On the Configure Search and Indexing page, in the Other Content Sources section, click the Add Content Source link.
Select the content index you created above in the Select a Content Index drop-down box. Click the next button.
Enter the URL for the home page of your custom application, enter a description, and select the source group you created for the Content index. Click the Finish button.
After creating the content source, SharePoint returns you to the content index properties page. Now you can configure the content index so that it only indexes your application.
Configuring the Content Index
Configuring the content index is the process of setting rules that tell the indexer how to handle the content that it finds. Follow these steps to configure the content index.
On the Manage Index Properties page, in the Rules to Exclude and Include Content section, click the Manage Rules to Exclude and Include Content link.
Click the New Rule link or icon.
Enter the path of the application to index, ending with a slash (/) and an asterisk (*), click the Include Complex URLs (URLs That Contain Question Marks (?)) link, and click the OK button.
Hover over the server name of the newly added URL and then select the context menu from the drop down on the right. Click the Move Up option from the context menu.
Now that the content index and content source have been setup and configured, there is only one more stepwhich is technically optional. That step is to create a new search scope.
New Search Scope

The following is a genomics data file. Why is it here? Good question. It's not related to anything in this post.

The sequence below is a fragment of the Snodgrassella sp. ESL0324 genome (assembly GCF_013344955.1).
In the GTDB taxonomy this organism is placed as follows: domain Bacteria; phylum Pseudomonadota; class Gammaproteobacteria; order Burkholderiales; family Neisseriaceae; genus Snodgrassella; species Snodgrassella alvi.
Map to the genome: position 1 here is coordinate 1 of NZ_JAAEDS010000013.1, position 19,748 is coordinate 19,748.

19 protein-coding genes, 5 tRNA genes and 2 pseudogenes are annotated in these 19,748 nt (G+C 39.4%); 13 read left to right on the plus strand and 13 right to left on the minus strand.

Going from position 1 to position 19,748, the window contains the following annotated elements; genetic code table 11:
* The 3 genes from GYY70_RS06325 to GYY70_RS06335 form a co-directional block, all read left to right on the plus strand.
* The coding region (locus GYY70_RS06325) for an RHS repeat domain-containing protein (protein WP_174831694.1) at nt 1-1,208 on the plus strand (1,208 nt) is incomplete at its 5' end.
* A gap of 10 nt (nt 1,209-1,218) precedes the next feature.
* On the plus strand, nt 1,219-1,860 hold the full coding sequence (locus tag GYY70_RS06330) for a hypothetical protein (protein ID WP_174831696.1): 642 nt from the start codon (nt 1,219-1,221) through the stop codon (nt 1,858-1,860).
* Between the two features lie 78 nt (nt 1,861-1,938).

SharePoint uses search scopes to display information to users searching through the portal's Web interface. By creating a search scope, you make it possible to search your custom application separately from any other content that SharePoint has indexed. For example, you would create a new search scope to make your custom application searchable separately from all other documents on the network. Another good reason to create a search scope is if the part numbers, order numbers, or other key identifiers that people use to search your custom application also appear elsewhere on the network. Providing a search scope isolates your application's search results from that other information, helping prevent confusion as to where the best place is to get information about the items associated with that identifier.
To create a new search scope, follow these steps:
On the Exclude and Include content page, click the Configure Search and Indexing breadcrumb link.
On the Configure Search and Indexing page in the General Content Settings and Indexing Status, click the Manage Search Scopes link.